Nassau Democrats tap Laura Curran, Jack Schnirman for top offices

Nassau County Democratic Committee Chairman Jay Jacobs (center) appears with county Legislator Laura Curran of Baldwin and Long Beach City Manager Jack Schnirman on Monday, Jan. 30, 2017. (Photo by Noah Manskar)

Laura Curran and Jack Schnirman will lead the Democratic effort to wrest Nassau County’s highest elected offices from Republican control, Nassau Democratic Chairman Jay Jacobs said Monday.

Curran, a second-term county legislator from Baldwin, is the party’s choice to run for county executive alongside Schnirman, the Long Beach city manager, who will run for comptroller.

Jacobs and his committee made the choice before any GOP candidates even entered the race to potentially replace incumbent County Executive Edward Mangano, a Republican who faces federal political corruption charges.

“This county is in dire straits and in need of a cleanup,” Jacobs told a crowd of more than 200 people in Uniondale, saying Curran and Schnirman would “replace incompetence and corruption with competence and confidence.”

The move sets up a potential three-way Democratic primary for county executive between Curran, state Assemblyman Charles Lavine and current Comptroller George Maragos, a former Republican who changed parties in September.

Curran, a former New York Daily News reporter and Baldwin school board president, launched her campaign in November, less than a month after Mangano’s Oct. 20 arraignment and a week after the Nov. 8 election.

Schnirman, who has never held elected office, decided to run for comptroller after forming an exploratory committee for a possible county executive campaign in September.

A poll pitting the four Democrats against a hypothetical Republican candidate showed Curran outperforming the other three, Jacobs said.

She also raised $201,705 from outside donors in the first two months of her campaign, the most of the Democrats.

Speaking to supporters and party leaders Monday, Curran pledged to root out cronyism and corruption in county government by running an “open and transparent” administration.

She and Jacobs referenced what Curran called a “culture of corruption,” reflected in the indictments of Mangano, his wife, Linda, and recently resigned Town of Oyster Bay Supervisor John Venditto, as well as former GOP state Sen. Dean Skelos’ 2015 conviction on corruption charges.

The Manganos and Venditto have pleaded not guilty to the charges against them, which stem from an alleged bribe and kickback scheme with restaurateur Harendra Singh.

“Too many of our residents feel that they are powerless to change the status quo, but I’m here to tell you that stops today,” Curran said.

Curran has said she would install an independent inspector general to oversee and investigate county government and push for term limits for legislators and top executive officials.

Absent from the crowd Monday were any other Democratic county legislators and state lawmakers.

Jacobs said he expects local officials to unite behind Curran and Schnirman fairly quickly. But Lavine and Maragos said they will continue their campaigns forward to the September primary.

Maragos has loaned his campaign nearly $1.5 million. Lavine has raised more than $207,000 as of Jan. 13, including a $57,000 transfer that nearly emptied his Assembly campaign account.

Maragos would have been hamstrung in a Democratic primary by his conservative past, Jacobs said, including his 2012 comment comparing same-sex marriage to people wanting to marry their pets.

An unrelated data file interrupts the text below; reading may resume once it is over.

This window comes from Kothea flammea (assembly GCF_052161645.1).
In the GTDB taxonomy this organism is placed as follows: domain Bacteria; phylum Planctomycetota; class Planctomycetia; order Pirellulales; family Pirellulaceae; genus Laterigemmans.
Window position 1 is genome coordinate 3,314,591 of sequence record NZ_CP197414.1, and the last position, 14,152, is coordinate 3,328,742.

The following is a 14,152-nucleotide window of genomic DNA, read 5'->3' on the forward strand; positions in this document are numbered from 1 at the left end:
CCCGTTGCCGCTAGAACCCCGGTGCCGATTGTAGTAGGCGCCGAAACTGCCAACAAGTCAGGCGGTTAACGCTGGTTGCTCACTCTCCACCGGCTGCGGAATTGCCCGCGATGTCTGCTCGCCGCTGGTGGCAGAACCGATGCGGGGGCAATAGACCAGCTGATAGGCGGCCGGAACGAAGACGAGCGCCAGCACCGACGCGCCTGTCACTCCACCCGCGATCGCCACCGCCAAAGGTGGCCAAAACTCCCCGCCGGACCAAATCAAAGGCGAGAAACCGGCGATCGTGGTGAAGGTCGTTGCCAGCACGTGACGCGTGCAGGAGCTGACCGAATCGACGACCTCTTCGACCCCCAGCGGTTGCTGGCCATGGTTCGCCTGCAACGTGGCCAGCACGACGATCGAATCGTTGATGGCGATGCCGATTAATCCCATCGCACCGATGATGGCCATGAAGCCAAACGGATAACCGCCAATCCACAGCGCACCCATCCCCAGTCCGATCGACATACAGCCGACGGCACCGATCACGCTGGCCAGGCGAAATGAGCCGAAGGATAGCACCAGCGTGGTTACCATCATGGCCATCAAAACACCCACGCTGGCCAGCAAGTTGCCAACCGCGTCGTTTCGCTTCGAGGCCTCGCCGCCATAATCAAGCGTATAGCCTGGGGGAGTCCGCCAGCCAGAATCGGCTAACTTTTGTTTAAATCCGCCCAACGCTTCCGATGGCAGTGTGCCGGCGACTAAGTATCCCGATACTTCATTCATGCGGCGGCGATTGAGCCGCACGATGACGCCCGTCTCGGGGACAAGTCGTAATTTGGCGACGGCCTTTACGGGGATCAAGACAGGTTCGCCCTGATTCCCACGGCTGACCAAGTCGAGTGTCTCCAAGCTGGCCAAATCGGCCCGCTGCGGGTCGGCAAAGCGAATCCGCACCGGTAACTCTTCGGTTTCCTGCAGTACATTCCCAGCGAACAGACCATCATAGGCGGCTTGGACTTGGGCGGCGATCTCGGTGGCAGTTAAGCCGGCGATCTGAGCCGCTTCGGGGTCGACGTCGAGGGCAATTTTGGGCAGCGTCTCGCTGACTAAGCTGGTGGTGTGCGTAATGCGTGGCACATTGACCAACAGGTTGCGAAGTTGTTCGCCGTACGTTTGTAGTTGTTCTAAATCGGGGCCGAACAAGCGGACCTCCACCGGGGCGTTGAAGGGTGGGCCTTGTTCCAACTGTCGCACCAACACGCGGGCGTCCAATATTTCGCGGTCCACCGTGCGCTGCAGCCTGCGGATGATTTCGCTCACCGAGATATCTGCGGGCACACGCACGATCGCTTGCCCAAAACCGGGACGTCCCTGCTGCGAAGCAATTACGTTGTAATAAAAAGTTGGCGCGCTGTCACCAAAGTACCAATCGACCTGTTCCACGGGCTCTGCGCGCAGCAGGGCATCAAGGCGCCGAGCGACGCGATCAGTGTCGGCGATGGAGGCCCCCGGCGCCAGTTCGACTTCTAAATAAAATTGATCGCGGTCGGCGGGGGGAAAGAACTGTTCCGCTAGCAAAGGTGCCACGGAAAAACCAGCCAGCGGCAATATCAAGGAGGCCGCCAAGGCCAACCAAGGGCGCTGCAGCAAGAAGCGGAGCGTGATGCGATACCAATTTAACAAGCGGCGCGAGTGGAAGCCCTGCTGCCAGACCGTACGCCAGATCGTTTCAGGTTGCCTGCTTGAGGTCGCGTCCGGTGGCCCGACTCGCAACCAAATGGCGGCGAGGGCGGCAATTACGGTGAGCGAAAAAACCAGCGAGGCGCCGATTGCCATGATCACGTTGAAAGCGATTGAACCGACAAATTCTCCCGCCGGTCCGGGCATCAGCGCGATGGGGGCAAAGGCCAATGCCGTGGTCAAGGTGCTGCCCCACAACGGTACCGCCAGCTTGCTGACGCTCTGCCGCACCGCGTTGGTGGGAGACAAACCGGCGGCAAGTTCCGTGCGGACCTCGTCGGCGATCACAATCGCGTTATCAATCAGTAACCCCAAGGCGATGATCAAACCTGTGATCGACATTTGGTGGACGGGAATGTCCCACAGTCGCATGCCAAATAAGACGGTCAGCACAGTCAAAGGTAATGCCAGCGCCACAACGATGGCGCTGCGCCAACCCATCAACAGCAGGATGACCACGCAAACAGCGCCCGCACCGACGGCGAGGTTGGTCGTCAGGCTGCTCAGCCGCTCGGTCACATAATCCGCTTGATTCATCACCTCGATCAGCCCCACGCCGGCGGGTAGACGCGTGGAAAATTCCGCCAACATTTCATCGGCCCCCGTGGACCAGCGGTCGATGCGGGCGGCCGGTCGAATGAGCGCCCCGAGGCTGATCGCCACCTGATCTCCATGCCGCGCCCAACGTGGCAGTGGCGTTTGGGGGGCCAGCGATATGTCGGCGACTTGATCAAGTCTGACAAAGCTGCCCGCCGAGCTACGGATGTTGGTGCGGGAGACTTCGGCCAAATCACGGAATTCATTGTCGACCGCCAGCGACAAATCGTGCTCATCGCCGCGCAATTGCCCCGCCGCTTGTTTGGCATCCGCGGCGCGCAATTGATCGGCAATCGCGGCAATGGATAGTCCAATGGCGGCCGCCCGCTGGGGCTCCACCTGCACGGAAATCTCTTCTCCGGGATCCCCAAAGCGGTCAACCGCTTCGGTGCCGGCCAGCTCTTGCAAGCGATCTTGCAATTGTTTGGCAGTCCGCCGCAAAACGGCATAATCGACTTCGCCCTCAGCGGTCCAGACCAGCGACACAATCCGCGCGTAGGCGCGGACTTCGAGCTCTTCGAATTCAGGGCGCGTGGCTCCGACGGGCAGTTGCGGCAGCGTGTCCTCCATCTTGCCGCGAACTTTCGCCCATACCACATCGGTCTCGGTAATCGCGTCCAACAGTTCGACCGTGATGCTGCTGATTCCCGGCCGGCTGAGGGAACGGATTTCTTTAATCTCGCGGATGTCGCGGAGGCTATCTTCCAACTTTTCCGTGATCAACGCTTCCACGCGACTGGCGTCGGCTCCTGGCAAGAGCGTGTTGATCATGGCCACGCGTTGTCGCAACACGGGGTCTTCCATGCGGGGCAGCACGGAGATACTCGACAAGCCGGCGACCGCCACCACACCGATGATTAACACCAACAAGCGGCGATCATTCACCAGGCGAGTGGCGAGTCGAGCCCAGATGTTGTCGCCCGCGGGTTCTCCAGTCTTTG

Maragos has since apologized for the remarks and said he recognizes legal same-sex marriage as the national law.

Hank Sheinkopf, Maragos’ head political strategist, said Jacobs’ backing Curran was a decision of political insiders, and that Maragos funding his own campaign makes him more independent than the other candidates.

“The county boss and the insiders made their decision. The voters will have the last and final decision in September,” Sheinkopf said.

In a statement, Lavine, who heads the Assembly’s Committee on Ethics and Guidance, said Nassau residents “deserve a government led by someone who has the experience, strength, independence and integrity to always do what is right, whether politically popular or not.”

Curran has drawn fire from some Democrats for voting with Republicans in the Legislature in favor of some borrowing for capital projects, breaking with the seven-member Democratic minority’s block on borrowing until the county installs an independent inspector general.

Curran took a shot of her own at Maragos on Monday, calling him a “yes man” for Mangano’s administration.

On Twitter, Maragos called Monday’s event “a Maragos bashing fest of trumped up lies to scare residents.”

It is uncertain who Curran, Maragos or Lavine would face in a general election.

Mangano reportedly faces dim odds for a GOP nomination, but has not formally announced whether he will run for a third term.

Possible candidates include former Mineola mayor and former state Sen. Jack Martins, who lost a run for Congress in November; county Clerk Maureen O’Connell; Town of Hempstead Councilman Bruce Blakeman; and town Clerk Donald Clavin.

County Legislator Howard Kopel (R-Valley Stream) has told Newsday he may run for comptroller.

Brian Nevin, a Mangano spokesman, said the county executive is “focused” on creating jobs and keeping crime and taxes down.

The Democrat candidates have little to no accomplishments and it will certainly be interesting to see who emerges as the party nominee,” Nevin said in an email.

The Nassau County Republican Committee did not immediately return a request for comment.


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